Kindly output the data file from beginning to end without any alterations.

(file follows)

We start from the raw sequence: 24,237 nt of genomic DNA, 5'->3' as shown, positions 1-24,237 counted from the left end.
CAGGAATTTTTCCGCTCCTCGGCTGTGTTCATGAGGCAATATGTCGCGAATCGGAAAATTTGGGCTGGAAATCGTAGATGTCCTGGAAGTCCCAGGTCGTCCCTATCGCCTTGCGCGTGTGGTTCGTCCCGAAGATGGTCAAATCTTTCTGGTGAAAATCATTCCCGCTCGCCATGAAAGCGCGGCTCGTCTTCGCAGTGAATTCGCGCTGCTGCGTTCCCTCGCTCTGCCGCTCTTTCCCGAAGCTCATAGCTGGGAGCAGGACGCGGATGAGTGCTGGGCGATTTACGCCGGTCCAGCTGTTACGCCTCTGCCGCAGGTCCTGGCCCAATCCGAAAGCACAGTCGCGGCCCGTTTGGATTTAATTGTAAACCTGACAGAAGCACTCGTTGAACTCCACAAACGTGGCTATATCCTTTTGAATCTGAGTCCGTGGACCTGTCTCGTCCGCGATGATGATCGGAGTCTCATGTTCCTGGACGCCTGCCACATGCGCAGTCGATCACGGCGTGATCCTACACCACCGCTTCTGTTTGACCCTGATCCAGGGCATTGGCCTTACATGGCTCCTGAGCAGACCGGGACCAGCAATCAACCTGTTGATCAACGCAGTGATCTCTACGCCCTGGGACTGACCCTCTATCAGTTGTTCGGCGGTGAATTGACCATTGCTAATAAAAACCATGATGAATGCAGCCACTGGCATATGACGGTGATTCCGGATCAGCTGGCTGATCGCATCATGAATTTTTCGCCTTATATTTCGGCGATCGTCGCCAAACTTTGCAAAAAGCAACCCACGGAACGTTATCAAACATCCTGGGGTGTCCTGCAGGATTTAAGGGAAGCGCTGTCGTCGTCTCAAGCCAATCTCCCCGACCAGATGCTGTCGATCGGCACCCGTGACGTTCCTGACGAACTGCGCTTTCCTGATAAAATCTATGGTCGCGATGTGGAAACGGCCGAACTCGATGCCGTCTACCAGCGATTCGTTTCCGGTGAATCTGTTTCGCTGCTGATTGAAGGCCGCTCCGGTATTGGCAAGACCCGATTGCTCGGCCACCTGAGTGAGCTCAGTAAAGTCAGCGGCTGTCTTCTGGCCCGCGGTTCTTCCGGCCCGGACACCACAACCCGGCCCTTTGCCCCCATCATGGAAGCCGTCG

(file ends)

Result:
We start from the raw sequence: 24,237 nt of genomic DNA, 5'->3' as shown, positions 1-24,237 counted from the left end.
CAGGAATTTTTCCGCTCCTCGGCTGTGTTCATGAGGCAATATGTCGCGAATCGGAAAATTTGGGCTGGAAATCGTAGATGTCCTGGAAGTCCCAGGTCGTCCCTATCGCCTTGCGCGTGTGGTTCGTCCCGAAGATGGTCAAATCTTTCTGGTGAAAATCATTCCCGCTCGCCATGAAAGCGCGGCTCGTCTTCGCAGTGAATTCGCGCTGCTGCGTTCCCTCGCTCTGCCGCTCTTTCCCGAAGCTCATAGCTGGGAGCAGGACGCGGATGAGTGCTGGGCGATTTACGCCGGTCCAGCTGTTACGCCTCTGCCGCAGGTCCTGGCCCAATCCGAAAGCACAGTCGCGGCCCGTTTGGATTTAATTGTAAACCTGACAGAAGCACTCGTTGAACTCCACAAACGTGGCTATATCCTTTTGAATCTGAGTCCGTGGACCTGTCTCGTCCGCGATGATGATCGGAGTCTCATGTTCCTGGACGCCTGCCACATGCGCAGTCGATCACGGCGTGATCCTACACCACCGCTTCTGTTTGACCCTGATCCAGGGCATTGGCCTTACATGGCTCCTGAGCAGACCGGGACCAGCAATCAACCTGTTGATCAACGCAGTGATCTCTACGCCCTGGGACTGACCCTCTATCAGTTGTTCGGCGGTGAATTGACCATTGCTAATAAAAACCATGATGAATGCAGCCACTGGCATATGACGGTGATTCCGGATCAGCTGGCTGATCGCATCATGAATTTTTCGCCTTATATTTCGGCGATCGTCGCCAAACTTTGCAAAAAGCAACCCACGGAACGTTATCAAACATCCTGGGGTGTCCTGCAGGATTTAAGGGAAGCGCTGTCGTCGTCTCAAGCCAATCTCCCCGACCAGATGCTGTCGATCGGCACCCGTGACGTTCCTGACGAACTGCGCTTTCCTGATAAAATCTATGGTCGCGATGTGGAAACGGCCGAACTCGATGCCGTCTACCAGCGATTCGTTTCCGGTGAATCTGTTTCGCTGCTGATTGAAGGCCGCTCCGGTATTGGCAAGACCCGATTGCTCGGCCACCTGAGTGAGCTCAGTAAAGTCAGCGGCTGTCTTCTGGCCCGCGGTTCTTCCGGCCCGGACACCACAACCCGGCCCTTTGCCCCCATCATGGAAGCCGTCG